The selected alkoxide is dissolved in a non-polar organic solvent such as an aromatic or aliphatic hydrocarbon solvent which is immiscible with water. Representative solvents include toluene, benzene, hexane, cyclohexane, heptane, and mixtures thereof. The purpose in selecting a non-polar, rather than polar, organic solvent for use in the instant invention is to retard the rate of reaction between the alkoxide and water to thereby aid in formation of particles having a higher bulk density and better flow characteristics. The instant procedure yields more spherical and less porous particles due to the absence of a polar solvent which would tend to yield a more gel-like product if used to dissolve the alkoxide reagent for later hydrolysis with water.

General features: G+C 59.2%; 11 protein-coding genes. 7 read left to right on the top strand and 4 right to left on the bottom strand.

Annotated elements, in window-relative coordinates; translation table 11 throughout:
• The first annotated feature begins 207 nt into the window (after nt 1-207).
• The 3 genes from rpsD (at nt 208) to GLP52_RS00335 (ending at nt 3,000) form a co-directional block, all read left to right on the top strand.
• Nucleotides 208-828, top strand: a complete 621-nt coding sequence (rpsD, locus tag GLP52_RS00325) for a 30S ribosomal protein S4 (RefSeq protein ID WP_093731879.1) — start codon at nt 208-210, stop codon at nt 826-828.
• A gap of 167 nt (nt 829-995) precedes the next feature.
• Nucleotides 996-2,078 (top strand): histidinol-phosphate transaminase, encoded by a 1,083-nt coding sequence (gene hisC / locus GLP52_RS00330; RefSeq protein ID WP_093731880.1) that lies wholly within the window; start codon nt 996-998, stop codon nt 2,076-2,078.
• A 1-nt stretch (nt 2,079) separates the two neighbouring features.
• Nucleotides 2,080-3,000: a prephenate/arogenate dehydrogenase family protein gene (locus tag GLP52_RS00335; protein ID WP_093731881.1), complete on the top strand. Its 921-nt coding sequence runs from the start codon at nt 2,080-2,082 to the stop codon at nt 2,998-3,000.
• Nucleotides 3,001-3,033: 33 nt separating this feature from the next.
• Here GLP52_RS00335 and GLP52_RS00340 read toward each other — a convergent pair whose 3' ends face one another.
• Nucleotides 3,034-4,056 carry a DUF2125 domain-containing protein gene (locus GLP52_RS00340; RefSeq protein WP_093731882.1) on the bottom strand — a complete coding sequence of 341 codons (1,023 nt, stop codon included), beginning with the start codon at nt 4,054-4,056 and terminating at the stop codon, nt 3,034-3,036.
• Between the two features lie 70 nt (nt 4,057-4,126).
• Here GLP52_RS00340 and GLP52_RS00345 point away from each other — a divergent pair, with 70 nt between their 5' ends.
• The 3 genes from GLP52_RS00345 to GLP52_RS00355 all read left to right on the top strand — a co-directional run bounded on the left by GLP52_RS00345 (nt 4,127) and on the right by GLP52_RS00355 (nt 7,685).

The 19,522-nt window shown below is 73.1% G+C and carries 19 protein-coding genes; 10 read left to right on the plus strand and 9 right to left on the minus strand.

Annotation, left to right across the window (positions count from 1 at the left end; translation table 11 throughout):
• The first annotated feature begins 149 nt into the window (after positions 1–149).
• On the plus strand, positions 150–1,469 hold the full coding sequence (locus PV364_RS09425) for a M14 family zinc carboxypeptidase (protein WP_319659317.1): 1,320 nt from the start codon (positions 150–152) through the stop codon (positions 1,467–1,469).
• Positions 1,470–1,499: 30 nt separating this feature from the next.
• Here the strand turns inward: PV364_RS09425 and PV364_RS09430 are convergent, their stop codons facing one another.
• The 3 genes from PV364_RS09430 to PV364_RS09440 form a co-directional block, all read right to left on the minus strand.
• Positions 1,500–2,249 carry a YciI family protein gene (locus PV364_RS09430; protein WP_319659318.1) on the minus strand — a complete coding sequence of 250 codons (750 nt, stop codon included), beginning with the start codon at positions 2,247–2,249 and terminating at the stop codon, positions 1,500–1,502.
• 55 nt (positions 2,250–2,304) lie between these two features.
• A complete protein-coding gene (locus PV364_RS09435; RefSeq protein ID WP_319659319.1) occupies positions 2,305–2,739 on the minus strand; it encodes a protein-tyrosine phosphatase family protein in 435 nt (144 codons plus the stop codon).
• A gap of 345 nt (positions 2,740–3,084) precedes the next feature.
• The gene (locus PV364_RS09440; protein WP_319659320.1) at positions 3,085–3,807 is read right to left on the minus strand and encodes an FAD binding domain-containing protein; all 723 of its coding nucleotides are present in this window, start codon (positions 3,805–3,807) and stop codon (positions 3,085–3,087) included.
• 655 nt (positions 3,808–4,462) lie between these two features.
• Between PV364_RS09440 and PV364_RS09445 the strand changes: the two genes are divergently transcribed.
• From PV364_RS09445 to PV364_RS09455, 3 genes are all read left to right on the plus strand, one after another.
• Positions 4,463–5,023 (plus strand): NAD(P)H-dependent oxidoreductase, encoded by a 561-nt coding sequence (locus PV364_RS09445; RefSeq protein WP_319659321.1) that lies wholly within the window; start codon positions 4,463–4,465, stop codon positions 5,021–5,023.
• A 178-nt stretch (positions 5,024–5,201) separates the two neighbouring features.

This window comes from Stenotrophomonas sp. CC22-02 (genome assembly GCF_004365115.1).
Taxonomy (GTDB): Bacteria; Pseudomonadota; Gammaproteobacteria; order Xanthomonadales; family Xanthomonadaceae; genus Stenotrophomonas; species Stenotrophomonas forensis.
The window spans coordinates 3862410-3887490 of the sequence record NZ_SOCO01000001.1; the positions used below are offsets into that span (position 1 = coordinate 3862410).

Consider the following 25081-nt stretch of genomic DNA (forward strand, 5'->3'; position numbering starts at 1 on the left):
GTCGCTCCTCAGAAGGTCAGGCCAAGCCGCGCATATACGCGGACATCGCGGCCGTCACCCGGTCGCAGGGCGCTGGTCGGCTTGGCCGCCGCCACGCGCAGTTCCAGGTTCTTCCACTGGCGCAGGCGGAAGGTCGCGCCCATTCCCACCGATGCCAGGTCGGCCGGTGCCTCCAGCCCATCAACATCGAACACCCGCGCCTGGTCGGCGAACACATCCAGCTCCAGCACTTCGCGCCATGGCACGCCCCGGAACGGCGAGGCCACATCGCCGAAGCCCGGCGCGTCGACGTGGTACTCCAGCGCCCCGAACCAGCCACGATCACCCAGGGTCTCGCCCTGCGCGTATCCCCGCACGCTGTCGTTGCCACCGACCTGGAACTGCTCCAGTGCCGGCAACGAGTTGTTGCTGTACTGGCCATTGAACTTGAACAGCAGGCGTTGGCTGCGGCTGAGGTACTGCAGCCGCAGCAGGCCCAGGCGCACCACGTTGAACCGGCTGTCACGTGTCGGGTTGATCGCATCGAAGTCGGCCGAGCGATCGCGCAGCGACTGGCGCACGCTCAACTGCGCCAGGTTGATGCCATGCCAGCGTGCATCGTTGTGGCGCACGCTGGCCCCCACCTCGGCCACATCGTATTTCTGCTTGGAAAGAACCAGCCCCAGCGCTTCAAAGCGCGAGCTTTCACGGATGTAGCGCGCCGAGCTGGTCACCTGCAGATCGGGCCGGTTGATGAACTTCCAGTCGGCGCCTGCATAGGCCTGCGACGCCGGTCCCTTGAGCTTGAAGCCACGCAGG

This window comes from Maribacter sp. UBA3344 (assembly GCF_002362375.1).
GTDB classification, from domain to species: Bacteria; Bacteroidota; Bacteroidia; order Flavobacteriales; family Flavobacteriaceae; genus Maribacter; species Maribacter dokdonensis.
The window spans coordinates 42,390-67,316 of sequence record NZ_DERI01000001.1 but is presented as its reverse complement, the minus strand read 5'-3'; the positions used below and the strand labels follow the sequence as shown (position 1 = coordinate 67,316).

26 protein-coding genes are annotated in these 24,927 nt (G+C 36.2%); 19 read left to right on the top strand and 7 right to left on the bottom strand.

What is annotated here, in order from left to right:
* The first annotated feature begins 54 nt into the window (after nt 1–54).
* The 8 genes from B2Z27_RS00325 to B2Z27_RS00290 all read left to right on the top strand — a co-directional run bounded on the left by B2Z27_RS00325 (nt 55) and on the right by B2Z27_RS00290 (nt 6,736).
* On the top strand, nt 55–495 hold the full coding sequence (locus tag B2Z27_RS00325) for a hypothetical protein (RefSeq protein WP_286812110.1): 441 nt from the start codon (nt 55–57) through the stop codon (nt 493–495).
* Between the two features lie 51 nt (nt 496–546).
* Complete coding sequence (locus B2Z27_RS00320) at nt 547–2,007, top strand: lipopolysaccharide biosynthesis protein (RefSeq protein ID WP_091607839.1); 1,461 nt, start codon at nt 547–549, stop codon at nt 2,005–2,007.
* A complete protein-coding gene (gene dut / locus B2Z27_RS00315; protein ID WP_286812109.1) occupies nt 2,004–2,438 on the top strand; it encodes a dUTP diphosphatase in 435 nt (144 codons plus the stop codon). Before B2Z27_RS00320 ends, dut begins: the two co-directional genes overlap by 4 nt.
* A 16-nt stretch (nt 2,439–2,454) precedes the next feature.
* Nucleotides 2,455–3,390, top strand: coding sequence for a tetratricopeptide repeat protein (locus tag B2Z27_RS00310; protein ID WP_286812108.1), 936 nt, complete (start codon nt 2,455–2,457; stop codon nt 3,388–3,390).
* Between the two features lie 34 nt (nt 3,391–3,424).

After formation of the solution of non-polar organic solvent and metal alkoxide, the desired hydrolysis reaction is initiated by the addition of water and formation of an emulsion. The emulsion can be formed by either subjecting the blend of solvent/alkoxide and water to suitable agitation, by using ultrasonic vibrations, or by addition of a non-ionic surfactant.

The hydrolysis reaction in the instant process, because of the hydrophobic character of the type of organic solvent selected does not proceed as quickly as it would if a polar, rather than non-polar, organic solvent were used. It gives a simple, low temperature approach to forming the desired metal powder product. The instant process enables the use of generally high reaction concentrations and gives high yields to the desired product. The product is easily separated by filtration without the need for washing.

The following invention is further illustrated by the Examples which follow.

EXAMPLE 1